By Chao-Ping Hsu and Matteo Cavalleri
Excitation energy transfer (EET) is a process where the electronic excitation is transferred from a donor to an acceptor. It is widely seen in both natural and in artificial systems, such as light-harvesting in photosynthesis, fluorescence resonance energy transfer spectroscopy and microscopy, and the design of light-emitting molecular devices.
When a molecule absorbs light, it becomes electronically excited, and such excitation may be transferred to another molecule nearby. In photosynthesis, most of the light-absorbing pigments, chlorophylls and carotenoids, are in light-harvesting complexes, which means their role is to absorb light and send the energy to other pigments, eventually to the reaction center for driving chemical reactions. In artificial devices, EET can be utilized in the design of host-guest materials, in which the emission can be manipulated for a different color from different EET efficiencies.
In most cases, EET takes place in singlet spin states. The Singlet EET can be well described by the Förster theory. Named after the German scientist Theodor Förster, it treats the excitation transition of the donor and acceptor like a pair of oscillating dipoles. They exchange energy when the oscillating frequency matches (which is also called “resonance”). However, forbidden states (i.e a states that has essentially zero transition dipole) have been also observed to transfer the energy to nearby light-harvesting pigments efficiently, e.g in carotenoids.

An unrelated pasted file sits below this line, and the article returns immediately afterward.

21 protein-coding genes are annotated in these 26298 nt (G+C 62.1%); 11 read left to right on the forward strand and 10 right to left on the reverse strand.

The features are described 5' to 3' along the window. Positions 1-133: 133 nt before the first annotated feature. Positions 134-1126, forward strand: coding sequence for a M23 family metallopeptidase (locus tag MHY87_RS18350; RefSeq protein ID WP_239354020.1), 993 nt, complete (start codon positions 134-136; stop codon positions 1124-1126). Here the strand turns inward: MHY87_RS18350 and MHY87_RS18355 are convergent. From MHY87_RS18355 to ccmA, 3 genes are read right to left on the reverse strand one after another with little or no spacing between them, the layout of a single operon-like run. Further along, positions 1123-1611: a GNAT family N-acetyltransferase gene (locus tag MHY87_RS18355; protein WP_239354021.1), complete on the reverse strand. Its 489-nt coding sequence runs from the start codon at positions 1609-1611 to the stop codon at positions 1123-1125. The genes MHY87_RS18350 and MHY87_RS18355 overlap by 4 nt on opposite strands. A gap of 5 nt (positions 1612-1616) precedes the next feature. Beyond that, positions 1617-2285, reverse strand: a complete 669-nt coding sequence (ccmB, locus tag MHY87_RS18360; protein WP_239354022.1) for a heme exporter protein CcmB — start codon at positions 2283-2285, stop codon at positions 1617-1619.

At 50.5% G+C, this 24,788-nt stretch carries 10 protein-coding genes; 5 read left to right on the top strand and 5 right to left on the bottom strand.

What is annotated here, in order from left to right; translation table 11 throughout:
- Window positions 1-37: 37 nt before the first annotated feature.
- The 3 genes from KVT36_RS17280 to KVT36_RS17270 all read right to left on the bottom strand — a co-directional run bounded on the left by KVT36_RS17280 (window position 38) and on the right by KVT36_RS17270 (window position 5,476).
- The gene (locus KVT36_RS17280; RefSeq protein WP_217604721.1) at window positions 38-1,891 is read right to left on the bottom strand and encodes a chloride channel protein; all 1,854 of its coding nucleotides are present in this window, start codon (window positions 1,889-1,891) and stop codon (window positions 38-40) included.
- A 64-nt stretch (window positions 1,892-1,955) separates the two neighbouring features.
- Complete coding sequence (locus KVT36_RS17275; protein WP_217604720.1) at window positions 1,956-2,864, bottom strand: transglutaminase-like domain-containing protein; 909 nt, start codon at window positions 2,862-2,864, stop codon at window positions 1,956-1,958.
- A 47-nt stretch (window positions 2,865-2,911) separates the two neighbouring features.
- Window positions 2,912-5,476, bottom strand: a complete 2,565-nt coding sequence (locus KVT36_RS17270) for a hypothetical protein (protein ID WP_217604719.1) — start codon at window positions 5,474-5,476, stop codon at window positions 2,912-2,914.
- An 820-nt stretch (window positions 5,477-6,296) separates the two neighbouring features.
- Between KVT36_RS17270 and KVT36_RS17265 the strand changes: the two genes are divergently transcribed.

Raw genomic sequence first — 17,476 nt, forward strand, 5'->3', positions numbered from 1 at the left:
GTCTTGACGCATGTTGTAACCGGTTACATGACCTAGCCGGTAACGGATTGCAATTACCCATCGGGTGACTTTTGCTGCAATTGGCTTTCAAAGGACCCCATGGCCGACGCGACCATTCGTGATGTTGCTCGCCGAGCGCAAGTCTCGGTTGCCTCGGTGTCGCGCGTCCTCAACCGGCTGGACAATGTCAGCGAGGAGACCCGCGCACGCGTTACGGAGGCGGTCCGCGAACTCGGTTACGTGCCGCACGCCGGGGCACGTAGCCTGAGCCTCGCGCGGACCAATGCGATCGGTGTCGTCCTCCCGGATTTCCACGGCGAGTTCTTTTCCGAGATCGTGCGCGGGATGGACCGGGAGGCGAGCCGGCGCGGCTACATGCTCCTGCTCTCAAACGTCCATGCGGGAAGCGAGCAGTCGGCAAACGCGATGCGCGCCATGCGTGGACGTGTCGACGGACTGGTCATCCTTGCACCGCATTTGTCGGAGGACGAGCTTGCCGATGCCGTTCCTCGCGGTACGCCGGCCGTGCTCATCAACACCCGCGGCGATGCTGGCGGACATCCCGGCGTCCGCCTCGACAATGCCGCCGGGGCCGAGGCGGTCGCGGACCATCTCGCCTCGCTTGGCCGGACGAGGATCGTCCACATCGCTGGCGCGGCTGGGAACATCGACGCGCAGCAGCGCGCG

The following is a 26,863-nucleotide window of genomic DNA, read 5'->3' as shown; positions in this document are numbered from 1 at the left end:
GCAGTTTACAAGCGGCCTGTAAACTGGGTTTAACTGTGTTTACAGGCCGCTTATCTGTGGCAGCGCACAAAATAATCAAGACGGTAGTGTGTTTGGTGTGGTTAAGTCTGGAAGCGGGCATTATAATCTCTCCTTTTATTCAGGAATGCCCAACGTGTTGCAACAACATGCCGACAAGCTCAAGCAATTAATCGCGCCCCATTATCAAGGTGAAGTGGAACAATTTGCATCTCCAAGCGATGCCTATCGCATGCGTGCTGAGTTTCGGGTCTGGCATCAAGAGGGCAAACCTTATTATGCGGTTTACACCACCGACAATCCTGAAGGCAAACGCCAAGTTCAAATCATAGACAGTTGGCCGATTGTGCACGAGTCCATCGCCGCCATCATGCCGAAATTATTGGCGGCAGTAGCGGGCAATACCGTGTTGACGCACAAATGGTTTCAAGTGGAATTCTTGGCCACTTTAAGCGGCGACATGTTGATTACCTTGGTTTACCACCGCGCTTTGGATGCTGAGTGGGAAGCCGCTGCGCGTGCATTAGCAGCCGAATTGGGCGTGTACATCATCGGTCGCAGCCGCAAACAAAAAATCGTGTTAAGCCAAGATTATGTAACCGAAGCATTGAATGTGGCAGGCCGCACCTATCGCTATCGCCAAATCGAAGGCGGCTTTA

The Förster dipole coupling fails to describe this process because it is in fact derived from the Coulomb coupling. This is the dominant factor in Singlet EET. However, the quantum-mechanical exchange term arising from indistinguishability of electrons can also contribute to EET. In the case of Triplet EET, since Coulomb coupling does not exist due to spin, this exchange coupling is the main coupling mechanism, and it is not described by Förster’s theory. This calls for the development of a more accurate, and more general theoretical description of the excitation energy transfer phenomenon.
A recent review article by You and Hsu (Academia Sinica and National Taiwan University, Taipei) in the Int. Journal of Quantum Chemistry outlines the successes and challenges of developing such accurate theories and computational schemes of the EET process. In addition to comparing different computational approaches, the article dives deep in the current discussion on the physical interpretation of the Coulomb and exchange couplings in EET. The rational design of future light-harvesting devices depends on such basic understanding of the physics behind EET.
Chao-Ping (Cherri) Hsu is currently an Associate Research Fellow in the Institute of Chemistry, Academia Sinica in Taiwan. Her research focuses on the development of computational methods for electron transfer and excitation energy transfer couplings.